The newly forming industry body tasked with taking down web sites selling fake pharmaceuticals plans to meet next month to develop its mission statement and charter, according to Go Daddy general counsel Christine Jones.
Jones said in an interview tonight that the group, which Go Daddy is jointly “spearheading” with Google, is likely to meet in Phoenix, Arizona in the third week of January.
As I blogged earlier today, the organization was formed following a series of meetings at the White House, which has a policy of reducing counterfeit drugs sales online.
Domain name companies including Go Daddy, eNom, Neustar and Network Solutions are joined in the currently nameless non-profit by the three major search engines and all the major payment processors.
Jones confirmed that redirecting a domain name is an action a participating registrar could take if it finds an infringing site. Go Daddy and others already do this in cases of child porn, for example.
But the group will also share information about fake pharma sites so Google, for example, would also be able to block them from search and Visa could stop payments being processed, Jones told me.
The White House meetings were organized by Victoria Espinel, the administration’s Intellectual Property Enforcement Coordinator (IPEC).
So, while the group has yet to formalize its policies, I wanted to know what the prevailing opinion is on how “illegal” a site will have to be before the group will try to take it down.
Taking down a site selling sugar pills or industrial acid as HIV treatments is one thing, killing a site selling genuine medications to people without prescriptions is another, and blocking a legit pharmacy that sells drugs to Americans with prescriptions more cheaply from across the Canadian border is yet another.
Jones said: “If a pharmacy is a licensed pharmacy and is abiding by whatever the state rules are wherever they’re located, that’s not our target.”
Apparently the new organization, which will be formed as a non-profit entity, may help the companies to avoid running afoul of ECPA, the US Electronic Communications Privacy Act.
Jones said that other companies participating in the White House meetings still have not decided whether to join the new group or not. End-of-year budgetary issues may be a factor here.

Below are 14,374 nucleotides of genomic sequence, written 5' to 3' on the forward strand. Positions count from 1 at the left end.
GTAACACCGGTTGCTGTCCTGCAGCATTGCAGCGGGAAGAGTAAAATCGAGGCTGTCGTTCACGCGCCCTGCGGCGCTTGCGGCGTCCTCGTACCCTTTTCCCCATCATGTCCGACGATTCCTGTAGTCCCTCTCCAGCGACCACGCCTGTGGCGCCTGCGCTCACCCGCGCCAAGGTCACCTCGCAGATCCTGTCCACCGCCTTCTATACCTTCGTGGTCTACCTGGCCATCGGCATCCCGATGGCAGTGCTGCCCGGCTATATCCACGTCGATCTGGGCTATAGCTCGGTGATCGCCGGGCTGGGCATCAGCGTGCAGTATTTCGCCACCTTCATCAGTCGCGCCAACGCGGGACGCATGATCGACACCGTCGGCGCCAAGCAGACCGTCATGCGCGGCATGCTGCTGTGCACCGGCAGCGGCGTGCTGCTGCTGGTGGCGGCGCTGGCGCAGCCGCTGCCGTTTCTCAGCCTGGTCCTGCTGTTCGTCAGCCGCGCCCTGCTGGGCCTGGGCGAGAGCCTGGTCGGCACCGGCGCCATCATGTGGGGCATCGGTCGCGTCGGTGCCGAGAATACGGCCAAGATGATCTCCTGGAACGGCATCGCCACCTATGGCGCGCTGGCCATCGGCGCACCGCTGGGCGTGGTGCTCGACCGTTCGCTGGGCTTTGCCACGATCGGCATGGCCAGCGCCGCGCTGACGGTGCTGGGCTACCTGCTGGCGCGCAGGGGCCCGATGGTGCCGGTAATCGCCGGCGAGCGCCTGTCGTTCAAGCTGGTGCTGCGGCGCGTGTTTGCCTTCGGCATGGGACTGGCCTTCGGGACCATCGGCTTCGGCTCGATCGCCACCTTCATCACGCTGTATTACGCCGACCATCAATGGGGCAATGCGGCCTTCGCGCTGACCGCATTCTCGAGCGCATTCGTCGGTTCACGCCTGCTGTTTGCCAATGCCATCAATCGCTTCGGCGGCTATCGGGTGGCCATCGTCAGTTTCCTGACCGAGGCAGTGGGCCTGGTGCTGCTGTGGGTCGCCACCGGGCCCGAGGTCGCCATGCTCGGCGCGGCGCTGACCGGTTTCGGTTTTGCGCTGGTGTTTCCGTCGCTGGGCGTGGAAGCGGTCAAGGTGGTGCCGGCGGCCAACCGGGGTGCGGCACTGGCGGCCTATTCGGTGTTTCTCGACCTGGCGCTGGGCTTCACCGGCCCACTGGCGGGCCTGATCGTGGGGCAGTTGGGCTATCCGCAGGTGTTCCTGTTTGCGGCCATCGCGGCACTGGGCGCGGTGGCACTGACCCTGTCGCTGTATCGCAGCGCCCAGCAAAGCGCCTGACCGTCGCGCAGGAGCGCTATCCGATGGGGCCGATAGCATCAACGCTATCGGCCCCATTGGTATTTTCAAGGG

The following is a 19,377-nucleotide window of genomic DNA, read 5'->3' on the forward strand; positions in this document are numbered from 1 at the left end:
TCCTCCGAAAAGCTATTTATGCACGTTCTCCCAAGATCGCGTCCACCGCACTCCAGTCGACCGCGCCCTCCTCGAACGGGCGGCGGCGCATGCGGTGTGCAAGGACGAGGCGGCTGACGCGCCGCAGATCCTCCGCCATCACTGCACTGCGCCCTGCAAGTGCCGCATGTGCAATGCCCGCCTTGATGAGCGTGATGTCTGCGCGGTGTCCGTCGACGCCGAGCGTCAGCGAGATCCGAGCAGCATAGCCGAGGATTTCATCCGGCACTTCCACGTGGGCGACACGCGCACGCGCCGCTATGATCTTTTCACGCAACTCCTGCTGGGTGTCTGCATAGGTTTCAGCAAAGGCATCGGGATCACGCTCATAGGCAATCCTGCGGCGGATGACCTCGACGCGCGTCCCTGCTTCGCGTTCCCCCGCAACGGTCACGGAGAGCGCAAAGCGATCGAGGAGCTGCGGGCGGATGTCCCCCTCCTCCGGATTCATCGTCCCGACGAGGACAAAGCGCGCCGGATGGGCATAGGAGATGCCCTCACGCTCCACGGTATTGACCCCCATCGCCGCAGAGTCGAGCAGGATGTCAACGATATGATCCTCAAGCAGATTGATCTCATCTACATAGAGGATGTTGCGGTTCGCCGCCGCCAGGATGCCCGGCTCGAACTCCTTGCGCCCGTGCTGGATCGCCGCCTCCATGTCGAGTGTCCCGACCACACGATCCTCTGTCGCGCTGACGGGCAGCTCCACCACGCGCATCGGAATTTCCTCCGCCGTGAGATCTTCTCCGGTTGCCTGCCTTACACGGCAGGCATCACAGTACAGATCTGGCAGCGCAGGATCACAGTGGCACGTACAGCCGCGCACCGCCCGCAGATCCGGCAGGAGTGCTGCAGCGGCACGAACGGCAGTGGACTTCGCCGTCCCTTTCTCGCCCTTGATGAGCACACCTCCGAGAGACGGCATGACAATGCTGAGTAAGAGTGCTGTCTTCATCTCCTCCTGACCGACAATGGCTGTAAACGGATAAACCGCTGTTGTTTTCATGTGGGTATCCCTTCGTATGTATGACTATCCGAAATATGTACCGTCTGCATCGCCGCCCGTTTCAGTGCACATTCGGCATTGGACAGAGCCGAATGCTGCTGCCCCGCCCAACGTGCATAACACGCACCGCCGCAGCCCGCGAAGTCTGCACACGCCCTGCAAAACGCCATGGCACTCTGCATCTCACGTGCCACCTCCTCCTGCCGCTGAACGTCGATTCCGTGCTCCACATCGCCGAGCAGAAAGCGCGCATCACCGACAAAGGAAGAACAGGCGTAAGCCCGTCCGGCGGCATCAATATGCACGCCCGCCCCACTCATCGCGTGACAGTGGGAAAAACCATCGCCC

Domain registrars have come in for considerable flak over 2010 for allegedly not doing enough to counter fake pharma sites.
A cross-industry body that will make it easier for web sites selling fake drugs to be shut down is forming in the US, led by Google and Go Daddy.
The idea for the currently nameless organization was announced yesterday following a series of meetings between the internet industry and White House officials.
The group will “start taking voluntary action against illegal Internet pharmacies” which will include stopping payment processing and shutting down web sites.
The domain name business is represented by the three biggest US registrars – Go Daddy, eNom and Network Solutions – as well as Neustar (.biz, .us, etc) on the registry side.
Surprisingly, VeriSign (.com) does not appear to be involved currently.
Other members include the major credit card companies – American Express, Visa and Mastercard – as well as PayPal and search engines Google, Microsoft and Yahoo.
According to a statement provided by Neustar:
GoDaddy and Google took the lead on proposing the formation of a private sector 501(c)(3) non-profit organization that would be dedicated to promoting information sharing, education, and more efficient law enforcement of rogue internet pharmacies.
It’s early days, so there are no specifics as yet as to how the organization will function, such as under what circumstances it will take down sites.
There’s no specific mention of domain names being turned off or seized, although reading between the lines that may be part of the plan.
There’s substantial debate in the US as to what kinds of pharmaceuticals sites constitute a risk to health and consumer protection.
While many sites do sell worthless or potentially harmful medications, others are overseas companies selling genuine pharma cheaply to Americans, who often pay a stiff premium for their drugs.
The organization will do more than just shut down sites, however.
It also proposes an expansion to white lists of genuine pharmacies such as the National Association of Boards of Pharmacies’ Verified Internet Pharmacy Practice Sites (VIPPS).
And it will promote consumer education about the “dangers” of shopping for drugs online, as well as sharing information to stop the genuine bad guys “forum shopping” for places to host their sites.
This is what the statement says about enforcement:
The organization’s members agree to share information with law enforcement about unlawful Internet pharmacies where appropriate, accept information about Internet pharmacies operating illegally, and take voluntary enforcement action (stop payment, shut down the site, etc.) where appropriate.